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Acer Predator XB1 27inch 144hz Gaming Monitor - $699 + Delivery @ Scorptec

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Acer Predator XB1 27inch WQHD IPS G-Sync 144Hz Gaming Monitor

Acer Predator XB1 27inch IPS LED Gaming Monitor, 2560x1440, 4ms, 144Hz (165Hz OC), G-Sync, 1000:1 Contrast, DisplayPort, HDMI, USB3 Hub, Tilt, Swivel, Pivot, Height Adjust, VESA COmpatible

Tends to be around the $800 - $900 mark, so around $100 off.

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closed Comments

  • +1 vote

    Is it a bargain for this specific product?

    Yes, yes it is.

    Is it value, compared to the viewsonic 27" with identical stats, at below $400?

    No, no it is not.

    Also, while this monitor has slightly better pixel response in testing, the viewsonic has near VA level black uniformity on the viewsonic. Its an amazing panel.

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      you spend the extra $200 on gsync if its this one here: https://www.ozbargain.com.au/node/513074

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        That one supposedly works with Gsync?

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          does it? then im not sure what makes it different, cheaper panel used by viewsonic? either way im very happy with the acer monitor posted.

          • +1 vote

            @HKS: Yeah I have the X34P myself and love it.

            I've been tasked with finding a good monitor for a friend though, to pair with his new 2070s, and I'm struggling to tell what difference it would make between these 2, to justify the extra $300- that he could use to but a 1TB SSD, and some.

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            @HKS: The XB1 has a hardware Gsync module in it, whereas the Viewsonic is Gysnc compatible which is Nvidia's way of saying Freesync.

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          I had bought this monitor before. I also have bought that monitor.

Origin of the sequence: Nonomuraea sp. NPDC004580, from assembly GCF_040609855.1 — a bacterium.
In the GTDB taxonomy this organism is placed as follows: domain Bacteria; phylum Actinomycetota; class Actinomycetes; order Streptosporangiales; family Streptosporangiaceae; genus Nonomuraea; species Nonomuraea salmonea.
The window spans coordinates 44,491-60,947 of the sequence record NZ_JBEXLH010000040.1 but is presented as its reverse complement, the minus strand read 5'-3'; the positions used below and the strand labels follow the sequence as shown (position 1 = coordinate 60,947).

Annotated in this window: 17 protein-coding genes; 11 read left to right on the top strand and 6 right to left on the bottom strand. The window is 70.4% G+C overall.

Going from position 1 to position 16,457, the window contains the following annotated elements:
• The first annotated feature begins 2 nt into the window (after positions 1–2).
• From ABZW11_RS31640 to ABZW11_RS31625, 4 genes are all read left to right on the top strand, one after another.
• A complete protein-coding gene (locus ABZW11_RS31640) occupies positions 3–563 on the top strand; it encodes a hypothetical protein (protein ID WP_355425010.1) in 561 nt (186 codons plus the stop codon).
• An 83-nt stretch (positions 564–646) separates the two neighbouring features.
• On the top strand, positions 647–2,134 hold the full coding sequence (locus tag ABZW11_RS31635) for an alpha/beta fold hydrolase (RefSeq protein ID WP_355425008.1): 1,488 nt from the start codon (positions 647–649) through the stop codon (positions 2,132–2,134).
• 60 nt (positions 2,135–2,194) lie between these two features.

Tbh I couldn't tell a difference. I played Anthem on high I had about 100fps.

          The gsync/freesync Im not sure if there is a difference in the real world?

          The only difference is that the acer has better ergonomics and the viewsonic is $300 cheaper.

          My specs ryzen 3700x 2080 Super.

  •  

    Can some one help me understand why there is such a stark price difference between this, and say something like this? https://www.centrecom.com.au/viewsonic-vx2758-2kp-mhd-27-144...

    Is it worth the price difference. That Viewsonic supposedly works perfectly with Gsync too, beyond that I don't see a difference. Would love to know.

    • +1 vote

      Brand price premium, gaming variant price premium. Is it worth the price difference? definitely not.

      Buy the viewsonic unless you want the acer for the aesthetic.

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      The difference is the frequency range that G-Sync and FreeSync operate with. Monitors with a proper G-Sync module have no range, so works between 0hz and 144hz, The FreeSync used in the monitor you've linked only works between 48hz and 144hz.

      Whether or not this matters is dependant on what you're playing and how powerful your PC is.

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        Would i run into any problems using a g sync main monitor and a freesync as a second monitor both 144hz?

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          I would disable Freesync on the second monitor to avoid issues, but keep in mind that W10 is finally starting to patch issues that it has with mixed refresh rates, so you do not need to purchase monitors with matching refresh rates to guarantee a smooth experience any more.